Fire Prevention Tips for News Stories:
Fire Prevention and Home Fire Safety for Children
About 3,500 Americans die each year in fires and about 18,300 are injured. You can stop the fire before it starts. Use this fact sheet to learn how to prevent a fire in your home and know what to do if you have a fire.
Stop children from starting a fire, before it starts:
- Keep matches and lighters in a locked drawer or cabinet out of the reach of children. This should be a location where a child is least likely to explore.
- Teach your children to tell you when they find matches and lighters.
- Check under beds and in closets for burnt matches or other clues your child is playing with fire.
Be prepared for a fire:
- One of the best ways to protect yourself and your family is to have a working smoke alarm that can sound fast for both a fire that has flames, and a smoky fire that has fumes without flames. It is called a "Dual Sensor Smoke Alarm." A smoke alarm greatly reduces your chances of dying in a fire.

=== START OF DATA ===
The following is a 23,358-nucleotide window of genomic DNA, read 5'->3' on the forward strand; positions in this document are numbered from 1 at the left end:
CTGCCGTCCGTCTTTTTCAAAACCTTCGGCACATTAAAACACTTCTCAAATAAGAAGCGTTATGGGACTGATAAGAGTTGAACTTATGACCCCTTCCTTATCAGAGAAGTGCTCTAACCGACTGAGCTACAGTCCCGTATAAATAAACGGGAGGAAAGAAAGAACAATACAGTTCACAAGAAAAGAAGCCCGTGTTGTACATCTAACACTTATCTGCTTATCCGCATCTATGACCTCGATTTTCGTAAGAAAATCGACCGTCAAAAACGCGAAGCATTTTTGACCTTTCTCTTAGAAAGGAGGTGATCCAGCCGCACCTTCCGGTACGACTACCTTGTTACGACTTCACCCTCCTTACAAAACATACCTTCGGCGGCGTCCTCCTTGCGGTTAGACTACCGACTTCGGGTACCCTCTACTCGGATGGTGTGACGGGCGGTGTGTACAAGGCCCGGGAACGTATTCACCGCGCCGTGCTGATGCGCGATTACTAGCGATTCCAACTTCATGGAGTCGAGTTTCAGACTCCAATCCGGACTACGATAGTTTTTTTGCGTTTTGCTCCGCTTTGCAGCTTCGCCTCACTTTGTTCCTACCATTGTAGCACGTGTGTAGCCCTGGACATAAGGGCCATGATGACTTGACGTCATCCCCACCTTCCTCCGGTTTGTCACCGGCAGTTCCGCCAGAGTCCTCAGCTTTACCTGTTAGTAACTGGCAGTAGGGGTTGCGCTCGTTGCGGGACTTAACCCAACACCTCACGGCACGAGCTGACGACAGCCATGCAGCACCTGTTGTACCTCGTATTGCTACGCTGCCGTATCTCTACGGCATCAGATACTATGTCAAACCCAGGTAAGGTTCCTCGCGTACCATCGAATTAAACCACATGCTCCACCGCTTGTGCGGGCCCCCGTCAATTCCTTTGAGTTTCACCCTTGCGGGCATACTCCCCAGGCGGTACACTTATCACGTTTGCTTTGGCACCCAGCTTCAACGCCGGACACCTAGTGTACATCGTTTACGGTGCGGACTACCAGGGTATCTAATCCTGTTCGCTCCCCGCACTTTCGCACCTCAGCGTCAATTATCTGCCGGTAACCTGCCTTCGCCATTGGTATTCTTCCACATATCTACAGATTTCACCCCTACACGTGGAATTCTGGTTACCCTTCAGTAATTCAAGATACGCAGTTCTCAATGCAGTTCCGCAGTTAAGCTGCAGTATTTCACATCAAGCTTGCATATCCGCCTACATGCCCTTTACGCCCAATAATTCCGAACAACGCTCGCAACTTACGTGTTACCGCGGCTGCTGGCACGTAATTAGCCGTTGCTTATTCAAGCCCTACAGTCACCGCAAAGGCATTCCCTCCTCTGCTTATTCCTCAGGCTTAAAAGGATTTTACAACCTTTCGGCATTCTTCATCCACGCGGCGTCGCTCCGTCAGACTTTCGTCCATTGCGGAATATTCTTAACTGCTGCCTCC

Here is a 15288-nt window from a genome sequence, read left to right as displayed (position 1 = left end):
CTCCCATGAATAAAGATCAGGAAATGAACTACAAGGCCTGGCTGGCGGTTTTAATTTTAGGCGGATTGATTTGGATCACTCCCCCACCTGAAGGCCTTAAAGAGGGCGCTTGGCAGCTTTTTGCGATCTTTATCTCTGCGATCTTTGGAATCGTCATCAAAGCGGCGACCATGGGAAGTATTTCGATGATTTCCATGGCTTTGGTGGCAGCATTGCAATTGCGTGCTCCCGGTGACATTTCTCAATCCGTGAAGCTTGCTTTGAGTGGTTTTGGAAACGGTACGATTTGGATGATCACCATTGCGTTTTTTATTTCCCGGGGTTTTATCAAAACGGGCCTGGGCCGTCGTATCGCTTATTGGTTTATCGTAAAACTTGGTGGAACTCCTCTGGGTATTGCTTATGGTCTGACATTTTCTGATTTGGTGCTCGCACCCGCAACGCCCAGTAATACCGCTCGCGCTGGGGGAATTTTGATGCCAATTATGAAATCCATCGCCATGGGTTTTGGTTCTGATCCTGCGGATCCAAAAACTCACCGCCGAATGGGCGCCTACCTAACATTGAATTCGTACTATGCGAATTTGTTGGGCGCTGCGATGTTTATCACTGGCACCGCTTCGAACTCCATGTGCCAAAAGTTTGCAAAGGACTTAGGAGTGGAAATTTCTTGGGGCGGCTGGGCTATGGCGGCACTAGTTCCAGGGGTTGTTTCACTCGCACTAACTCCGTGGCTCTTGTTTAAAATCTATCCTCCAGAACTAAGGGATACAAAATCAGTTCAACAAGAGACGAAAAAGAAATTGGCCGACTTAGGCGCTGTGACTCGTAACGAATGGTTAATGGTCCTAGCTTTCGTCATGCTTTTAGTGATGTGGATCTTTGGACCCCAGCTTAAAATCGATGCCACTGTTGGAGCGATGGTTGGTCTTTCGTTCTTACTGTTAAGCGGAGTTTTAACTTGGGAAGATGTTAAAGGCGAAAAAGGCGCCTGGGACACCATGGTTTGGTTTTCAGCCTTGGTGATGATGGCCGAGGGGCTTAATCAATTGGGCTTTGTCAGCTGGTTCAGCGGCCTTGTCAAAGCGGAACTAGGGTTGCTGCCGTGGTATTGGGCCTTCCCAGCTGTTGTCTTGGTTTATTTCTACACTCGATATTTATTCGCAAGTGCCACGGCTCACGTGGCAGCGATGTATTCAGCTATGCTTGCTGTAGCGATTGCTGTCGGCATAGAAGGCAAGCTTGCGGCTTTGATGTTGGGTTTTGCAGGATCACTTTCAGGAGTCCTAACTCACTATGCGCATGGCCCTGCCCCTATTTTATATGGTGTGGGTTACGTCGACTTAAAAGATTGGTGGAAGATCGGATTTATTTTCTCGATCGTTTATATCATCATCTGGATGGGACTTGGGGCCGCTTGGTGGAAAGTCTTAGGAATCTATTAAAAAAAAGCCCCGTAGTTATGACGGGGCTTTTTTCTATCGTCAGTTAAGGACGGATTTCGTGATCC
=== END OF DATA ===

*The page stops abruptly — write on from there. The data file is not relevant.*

- Let children know what a smoke alarm sounds like and what to do when they hear it.
- Always dress children in pajamas that meet federal flammability standards, which means if the pajamas are exposed to a small open flame, the flame will go out. Avoid dressing children for sleep in loose-fitting, 100 percent cotton clothes, such as oversized T-shirts.
- Teach children not to hide from firefighters, but to get out of the house quickly and call for help from somewhere else.
- Show children how to crawl low on the floor, below the smoke, to get out of the house.
- Show them how to stop, drop to the ground, and roll if their clothes catch fire.
- Make and practice a home fire escape plan and set a meeting place outside. Make sure everyone in your family knows at least two (2) escape routes from their bedrooms.